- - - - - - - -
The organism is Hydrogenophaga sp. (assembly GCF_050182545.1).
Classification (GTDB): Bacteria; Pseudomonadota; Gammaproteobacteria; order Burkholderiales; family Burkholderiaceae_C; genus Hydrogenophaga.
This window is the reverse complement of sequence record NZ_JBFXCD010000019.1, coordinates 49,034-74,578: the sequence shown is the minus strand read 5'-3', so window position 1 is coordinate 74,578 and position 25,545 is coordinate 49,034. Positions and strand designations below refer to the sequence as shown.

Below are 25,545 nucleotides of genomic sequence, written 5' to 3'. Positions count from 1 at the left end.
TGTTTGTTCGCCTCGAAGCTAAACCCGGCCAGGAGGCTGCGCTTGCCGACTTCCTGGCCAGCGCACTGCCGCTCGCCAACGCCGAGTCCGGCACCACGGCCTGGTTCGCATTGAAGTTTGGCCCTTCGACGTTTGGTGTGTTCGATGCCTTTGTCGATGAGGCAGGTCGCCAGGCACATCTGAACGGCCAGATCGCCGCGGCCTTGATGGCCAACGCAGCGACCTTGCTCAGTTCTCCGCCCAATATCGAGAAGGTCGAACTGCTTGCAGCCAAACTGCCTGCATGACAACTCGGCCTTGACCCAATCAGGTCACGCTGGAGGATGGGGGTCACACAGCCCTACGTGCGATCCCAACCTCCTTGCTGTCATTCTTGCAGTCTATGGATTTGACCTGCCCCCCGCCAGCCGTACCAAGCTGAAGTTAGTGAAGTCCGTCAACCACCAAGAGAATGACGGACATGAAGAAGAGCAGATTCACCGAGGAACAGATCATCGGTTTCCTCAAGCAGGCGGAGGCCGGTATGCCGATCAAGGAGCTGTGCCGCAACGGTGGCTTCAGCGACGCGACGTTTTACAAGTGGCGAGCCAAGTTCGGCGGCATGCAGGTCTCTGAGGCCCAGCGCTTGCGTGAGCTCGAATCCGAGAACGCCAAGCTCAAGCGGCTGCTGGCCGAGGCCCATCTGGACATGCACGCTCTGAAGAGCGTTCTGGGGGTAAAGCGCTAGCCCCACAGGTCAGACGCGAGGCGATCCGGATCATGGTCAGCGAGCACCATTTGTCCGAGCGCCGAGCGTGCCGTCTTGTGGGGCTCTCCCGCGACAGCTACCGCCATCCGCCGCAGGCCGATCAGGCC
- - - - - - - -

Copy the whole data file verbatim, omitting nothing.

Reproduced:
The organism is Hydrogenophaga sp. (assembly GCF_050182545.1).
Classification (GTDB): Bacteria; Pseudomonadota; Gammaproteobacteria; order Burkholderiales; family Burkholderiaceae_C; genus Hydrogenophaga.
This window is the reverse complement of sequence record NZ_JBFXCD010000019.1, coordinates 49,034-74,578: the sequence shown is the minus strand read 5'-3', so window position 1 is coordinate 74,578 and position 25,545 is coordinate 49,034. Positions and strand designations below refer to the sequence as shown.

Below are 25,545 nucleotides of genomic sequence, written 5' to 3'. Positions count from 1 at the left end.
TGTTTGTTCGCCTCGAAGCTAAACCCGGCCAGGAGGCTGCGCTTGCCGACTTCCTGGCCAGCGCACTGCCGCTCGCCAACGCCGAGTCCGGCACCACGGCCTGGTTCGCATTGAAGTTTGGCCCTTCGACGTTTGGTGTGTTCGATGCCTTTGTCGATGAGGCAGGTCGCCAGGCACATCTGAACGGCCAGATCGCCGCGGCCTTGATGGCCAACGCAGCGACCTTGCTCAGTTCTCCGCCCAATATCGAGAAGGTCGAACTGCTTGCAGCCAAACTGCCTGCATGACAACTCGGCCTTGACCCAATCAGGTCACGCTGGAGGATGGGGGTCACACAGCCCTACGTGCGATCCCAACCTCCTTGCTGTCATTCTTGCAGTCTATGGATTTGACCTGCCCCCCGCCAGCCGTACCAAGCTGAAGTTAGTGAAGTCCGTCAACCACCAAGAGAATGACGGACATGAAGAAGAGCAGATTCACCGAGGAACAGATCATCGGTTTCCTCAAGCAGGCGGAGGCCGGTATGCCGATCAAGGAGCTGTGCCGCAACGGTGGCTTCAGCGACGCGACGTTTTACAAGTGGCGAGCCAAGTTCGGCGGCATGCAGGTCTCTGAGGCCCAGCGCTTGCGTGAGCTCGAATCCGAGAACGCCAAGCTCAAGCGGCTGCTGGCCGAGGCCCATCTGGACATGCACGCTCTGAAGAGCGTTCTGGGGGTAAAGCGCTAGCCCCACAGGTCAGACGCGAGGCGATCCGGATCATGGTCAGCGAGCACCATTTGTCCGAGCGCCGAGCGTGCCGTCTTGTGGGGCTCTCCCGCGACAGCTACCGCCATCCGCCGCAGGCCGATCAGGCC